CARS.COM — The 2018 Kia Stinger GT is an unlikely candidate for a Best in Show award at the 2017 Specialty Equipment Market Association Show, an industry-only collection of the latest automotive aftermarket and high-performance parts that’s heavy on highly modified muscle cars, big trucks, vintage steel and high-end exotics. A Kia just sounds out of place in that set, doesn’t it? Cars.com was also somewhat out of place because Las Vegas’ SEMA Show isn’t one we usually cover, but increased automaker news and products led us to the desert to check out the 1.2 million square feet of exhibit space.
I was left just as smitten with the 365-horsepower, twin-turbocharged rear-wheel-drive hatchback after the SEMA show as I was when we named the Stinger GT Cars.com’s Best In Show of the 2017 North American International Auto Show in Detroit. At SEMA 2017, a vibrant orange Stinger GT was fitted with a curated selection of aftermarket parts that took it from a 10 to an 11.
Parts ‘n’ Paint
Eibach lowering springs bring the Stinger GT Federation closer to the ground for a meaner stance; TSW 20-inch wheels better fill the wheel wells; and aero bits from Air Design USA seal the deal on making the Stinger GT Federation look even more expensive than it really is, a trait the regular Stinger GT already nails. The one-off orange paint on the show car helps, too; Kia, make this fetching paint job happen.
These parts — in addition to a Borla exhaust and K&N intake that bump horsepower to 380 hp — will be available for purchase through their respective manufacturers when the Stinger GT goes on sale in December.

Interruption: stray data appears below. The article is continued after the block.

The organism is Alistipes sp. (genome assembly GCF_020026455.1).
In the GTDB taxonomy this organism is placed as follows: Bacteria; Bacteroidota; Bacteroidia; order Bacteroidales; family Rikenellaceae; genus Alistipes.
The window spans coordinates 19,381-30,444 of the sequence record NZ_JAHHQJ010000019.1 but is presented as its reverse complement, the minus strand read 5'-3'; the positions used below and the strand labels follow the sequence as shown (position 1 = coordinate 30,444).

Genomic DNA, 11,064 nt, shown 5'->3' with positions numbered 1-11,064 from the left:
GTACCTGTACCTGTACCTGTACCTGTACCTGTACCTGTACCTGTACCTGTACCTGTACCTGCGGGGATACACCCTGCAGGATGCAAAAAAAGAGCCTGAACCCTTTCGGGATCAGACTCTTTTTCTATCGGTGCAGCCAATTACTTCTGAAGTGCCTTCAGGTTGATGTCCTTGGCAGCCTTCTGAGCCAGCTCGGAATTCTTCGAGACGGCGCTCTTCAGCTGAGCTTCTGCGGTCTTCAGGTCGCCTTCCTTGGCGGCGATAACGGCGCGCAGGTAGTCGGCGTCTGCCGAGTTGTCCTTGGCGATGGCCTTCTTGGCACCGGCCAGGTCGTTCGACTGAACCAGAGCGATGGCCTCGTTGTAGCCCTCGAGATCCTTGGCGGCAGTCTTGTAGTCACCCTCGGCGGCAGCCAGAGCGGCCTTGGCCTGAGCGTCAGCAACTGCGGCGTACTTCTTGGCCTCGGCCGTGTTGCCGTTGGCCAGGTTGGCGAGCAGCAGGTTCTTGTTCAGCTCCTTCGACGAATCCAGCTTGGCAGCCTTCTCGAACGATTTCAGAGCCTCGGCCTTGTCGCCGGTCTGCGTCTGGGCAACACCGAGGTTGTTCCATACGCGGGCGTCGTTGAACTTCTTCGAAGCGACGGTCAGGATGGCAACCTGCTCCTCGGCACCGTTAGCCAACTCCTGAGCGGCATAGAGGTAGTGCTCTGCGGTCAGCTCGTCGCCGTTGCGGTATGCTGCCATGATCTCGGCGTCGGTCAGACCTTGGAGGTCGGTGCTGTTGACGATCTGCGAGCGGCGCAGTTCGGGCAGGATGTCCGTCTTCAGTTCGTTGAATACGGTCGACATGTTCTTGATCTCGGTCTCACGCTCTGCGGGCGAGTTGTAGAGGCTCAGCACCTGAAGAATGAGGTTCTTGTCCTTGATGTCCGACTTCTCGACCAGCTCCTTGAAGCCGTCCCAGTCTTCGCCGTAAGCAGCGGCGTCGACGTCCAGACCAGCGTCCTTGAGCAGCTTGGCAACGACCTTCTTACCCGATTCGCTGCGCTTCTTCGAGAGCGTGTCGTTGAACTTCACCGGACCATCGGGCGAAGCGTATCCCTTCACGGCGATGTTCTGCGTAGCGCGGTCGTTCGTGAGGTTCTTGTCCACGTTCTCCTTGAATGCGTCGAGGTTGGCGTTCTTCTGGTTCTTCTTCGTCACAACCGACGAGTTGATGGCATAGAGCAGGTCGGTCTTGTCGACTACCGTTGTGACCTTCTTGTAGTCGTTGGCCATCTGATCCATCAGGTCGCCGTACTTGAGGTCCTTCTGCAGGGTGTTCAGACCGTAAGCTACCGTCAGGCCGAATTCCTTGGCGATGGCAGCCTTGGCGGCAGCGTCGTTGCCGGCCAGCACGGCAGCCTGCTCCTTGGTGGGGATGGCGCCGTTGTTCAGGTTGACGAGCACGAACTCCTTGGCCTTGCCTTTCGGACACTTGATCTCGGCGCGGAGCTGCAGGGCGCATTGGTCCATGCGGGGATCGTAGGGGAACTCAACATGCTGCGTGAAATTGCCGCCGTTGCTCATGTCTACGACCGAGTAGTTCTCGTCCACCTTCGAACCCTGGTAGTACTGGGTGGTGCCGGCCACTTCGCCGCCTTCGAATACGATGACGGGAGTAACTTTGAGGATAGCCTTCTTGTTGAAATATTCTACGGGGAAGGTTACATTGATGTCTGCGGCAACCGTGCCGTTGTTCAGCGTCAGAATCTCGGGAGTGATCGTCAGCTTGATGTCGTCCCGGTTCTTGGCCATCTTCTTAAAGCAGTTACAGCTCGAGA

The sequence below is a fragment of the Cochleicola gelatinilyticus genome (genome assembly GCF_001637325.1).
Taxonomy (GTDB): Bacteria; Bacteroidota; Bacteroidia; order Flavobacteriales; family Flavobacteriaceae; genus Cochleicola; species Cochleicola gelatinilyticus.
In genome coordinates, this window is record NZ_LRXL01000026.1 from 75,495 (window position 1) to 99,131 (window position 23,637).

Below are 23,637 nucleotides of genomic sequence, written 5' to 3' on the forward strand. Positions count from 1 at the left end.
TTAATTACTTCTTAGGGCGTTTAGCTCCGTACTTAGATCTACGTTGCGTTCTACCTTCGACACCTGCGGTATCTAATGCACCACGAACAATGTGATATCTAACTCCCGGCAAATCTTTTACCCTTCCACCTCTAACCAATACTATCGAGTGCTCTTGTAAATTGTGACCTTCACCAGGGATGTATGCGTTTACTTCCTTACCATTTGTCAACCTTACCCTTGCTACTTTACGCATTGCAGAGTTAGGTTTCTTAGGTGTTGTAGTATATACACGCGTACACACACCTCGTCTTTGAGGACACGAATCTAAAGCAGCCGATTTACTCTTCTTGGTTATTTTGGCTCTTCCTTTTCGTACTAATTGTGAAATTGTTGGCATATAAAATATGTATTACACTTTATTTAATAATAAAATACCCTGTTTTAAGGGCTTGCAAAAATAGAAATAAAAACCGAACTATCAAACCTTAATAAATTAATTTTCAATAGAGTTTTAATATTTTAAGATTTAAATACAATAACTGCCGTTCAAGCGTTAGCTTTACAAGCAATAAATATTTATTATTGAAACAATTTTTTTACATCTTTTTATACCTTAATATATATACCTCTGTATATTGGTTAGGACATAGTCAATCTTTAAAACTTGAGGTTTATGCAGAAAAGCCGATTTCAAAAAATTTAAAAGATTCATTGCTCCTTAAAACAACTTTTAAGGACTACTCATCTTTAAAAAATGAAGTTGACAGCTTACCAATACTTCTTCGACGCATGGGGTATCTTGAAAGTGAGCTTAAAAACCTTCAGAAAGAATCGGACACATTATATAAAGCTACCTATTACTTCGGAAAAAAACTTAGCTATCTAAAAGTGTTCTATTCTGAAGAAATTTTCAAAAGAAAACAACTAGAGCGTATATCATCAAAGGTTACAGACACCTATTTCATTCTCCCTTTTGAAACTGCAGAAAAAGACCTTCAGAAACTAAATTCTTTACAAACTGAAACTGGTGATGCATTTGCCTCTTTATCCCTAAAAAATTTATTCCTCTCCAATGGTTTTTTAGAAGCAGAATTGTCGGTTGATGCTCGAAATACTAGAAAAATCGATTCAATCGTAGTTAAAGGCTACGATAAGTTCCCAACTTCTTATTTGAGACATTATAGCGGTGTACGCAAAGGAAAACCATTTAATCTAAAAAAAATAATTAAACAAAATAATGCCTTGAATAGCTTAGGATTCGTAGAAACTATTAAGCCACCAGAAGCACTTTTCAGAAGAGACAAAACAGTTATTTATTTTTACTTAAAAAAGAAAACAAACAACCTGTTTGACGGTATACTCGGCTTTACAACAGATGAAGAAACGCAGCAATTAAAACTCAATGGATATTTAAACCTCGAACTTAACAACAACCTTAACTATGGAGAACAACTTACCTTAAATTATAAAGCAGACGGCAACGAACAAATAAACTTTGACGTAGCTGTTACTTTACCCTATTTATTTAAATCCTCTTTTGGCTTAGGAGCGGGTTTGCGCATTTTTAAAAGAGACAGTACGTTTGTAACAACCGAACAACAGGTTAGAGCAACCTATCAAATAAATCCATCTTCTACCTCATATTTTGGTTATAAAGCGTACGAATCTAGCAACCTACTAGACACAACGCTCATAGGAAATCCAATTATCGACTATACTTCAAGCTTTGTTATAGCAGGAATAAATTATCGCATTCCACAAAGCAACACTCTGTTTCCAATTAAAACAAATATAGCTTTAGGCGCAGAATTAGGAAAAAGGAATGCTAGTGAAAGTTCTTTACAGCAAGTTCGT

‘That’s a Kia?’
More than the parts, however, was the reaction of show-goers that swayed my decision. To be completely honest, I was ready to give Cars.com’s SEMA Best in Show award to the 707-hp Hellcat crate engine and installation kits, which appeared in a faithfully recreated 1970 Plymouth Superbird with a six-speed Tremec Magnum manual transmission in the Mopar booth.
But then I started overhearing people pass by the Kia Stinger GT Federation show car and ask, “That’s a Kia?” or “What is this?” So I stuck around and started asking onlookers’ opinions, and the reactions continued to surprise me. One show-goer proclaimed he didn’t think he’d ever consider shopping for a Kia but changed his mind after seeing the Stinger, and another said she hasn’t liked any Kias until seeing the Stinger GT.
The Cool Factor
There’s no written formula for how we choose an auto show “Best in Show” award, but it’s judged by a “cool factor” when a car stands out in a crowd or is something we want to revisit later in the day for the fun of it. In the case of the Stinger GT, it’s one we want to and can drive because it’s a car that shoppers can buy next month — and for me and others at SEMA, actually drive on a small autocross course as part of Kia’s massive Stinger GT experience that included a ride-along drift demonstration.
With its mild set of aftermarket parts available at launch — ones that could address my complaints about the regular car handling a touch soft — I look forward to seeing Stinger GTs that could show up to the 2018 SEMA Show after it’s already been on sale for a year. This could just be the tip of the iceberg for modifying Kia Stingers.
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